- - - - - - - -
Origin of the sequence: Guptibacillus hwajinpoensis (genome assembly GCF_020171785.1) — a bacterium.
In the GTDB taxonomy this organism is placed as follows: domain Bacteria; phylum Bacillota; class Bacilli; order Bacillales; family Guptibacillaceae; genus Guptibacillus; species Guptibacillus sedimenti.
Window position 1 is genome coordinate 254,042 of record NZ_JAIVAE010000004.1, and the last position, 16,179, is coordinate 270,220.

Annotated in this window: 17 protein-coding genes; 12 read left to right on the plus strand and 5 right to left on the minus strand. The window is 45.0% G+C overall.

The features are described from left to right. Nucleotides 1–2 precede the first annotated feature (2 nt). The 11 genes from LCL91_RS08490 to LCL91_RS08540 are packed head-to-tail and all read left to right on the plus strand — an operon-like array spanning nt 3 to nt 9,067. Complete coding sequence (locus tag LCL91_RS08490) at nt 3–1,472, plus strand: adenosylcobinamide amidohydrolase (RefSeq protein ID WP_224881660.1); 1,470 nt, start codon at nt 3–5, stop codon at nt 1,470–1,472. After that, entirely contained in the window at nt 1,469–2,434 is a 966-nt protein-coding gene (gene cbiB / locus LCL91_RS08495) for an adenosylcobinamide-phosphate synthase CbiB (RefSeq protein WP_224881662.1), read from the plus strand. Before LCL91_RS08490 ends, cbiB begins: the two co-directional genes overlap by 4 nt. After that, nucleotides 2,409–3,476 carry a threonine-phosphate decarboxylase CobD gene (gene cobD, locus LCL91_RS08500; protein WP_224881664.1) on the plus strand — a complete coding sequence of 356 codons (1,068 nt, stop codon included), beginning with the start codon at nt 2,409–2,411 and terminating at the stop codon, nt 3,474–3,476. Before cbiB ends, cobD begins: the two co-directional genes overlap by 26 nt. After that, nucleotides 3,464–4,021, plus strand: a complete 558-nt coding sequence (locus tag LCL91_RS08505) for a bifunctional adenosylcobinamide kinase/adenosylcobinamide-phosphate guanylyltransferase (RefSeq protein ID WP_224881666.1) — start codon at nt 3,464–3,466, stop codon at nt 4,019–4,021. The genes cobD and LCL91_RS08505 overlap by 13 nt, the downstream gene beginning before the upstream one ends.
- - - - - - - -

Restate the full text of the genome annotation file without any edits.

Origin of the sequence: Guptibacillus hwajinpoensis (genome assembly GCF_020171785.1) — a bacterium.
In the GTDB taxonomy this organism is placed as follows: domain Bacteria; phylum Bacillota; class Bacilli; order Bacillales; family Guptibacillaceae; genus Guptibacillus; species Guptibacillus sedimenti.
Window position 1 is genome coordinate 254,042 of record NZ_JAIVAE010000004.1, and the last position, 16,179, is coordinate 270,220.

Annotated in this window: 17 protein-coding genes; 12 read left to right on the plus strand and 5 right to left on the minus strand. The window is 45.0% G+C overall.

The features are described from left to right. Nucleotides 1–2 precede the first annotated feature (2 nt). The 11 genes from LCL91_RS08490 to LCL91_RS08540 are packed head-to-tail and all read left to right on the plus strand — an operon-like array spanning nt 3 to nt 9,067. Complete coding sequence (locus tag LCL91_RS08490) at nt 3–1,472, plus strand: adenosylcobinamide amidohydrolase (RefSeq protein ID WP_224881660.1); 1,470 nt, start codon at nt 3–5, stop codon at nt 1,470–1,472. After that, entirely contained in the window at nt 1,469–2,434 is a 966-nt protein-coding gene (gene cbiB / locus LCL91_RS08495) for an adenosylcobinamide-phosphate synthase CbiB (RefSeq protein WP_224881662.1), read from the plus strand. Before LCL91_RS08490 ends, cbiB begins: the two co-directional genes overlap by 4 nt. After that, nucleotides 2,409–3,476 carry a threonine-phosphate decarboxylase CobD gene (gene cobD, locus LCL91_RS08500; protein WP_224881664.1) on the plus strand — a complete coding sequence of 356 codons (1,068 nt, stop codon included), beginning with the start codon at nt 2,409–2,411 and terminating at the stop codon, nt 3,474–3,476. Before cbiB ends, cobD begins: the two co-directional genes overlap by 26 nt. After that, nucleotides 3,464–4,021, plus strand: a complete 558-nt coding sequence (locus tag LCL91_RS08505) for a bifunctional adenosylcobinamide kinase/adenosylcobinamide-phosphate guanylyltransferase (RefSeq protein ID WP_224881666.1) — start codon at nt 3,464–3,466, stop codon at nt 4,019–4,021. The genes cobD and LCL91_RS08505 overlap by 13 nt, the downstream gene beginning before the upstream one ends.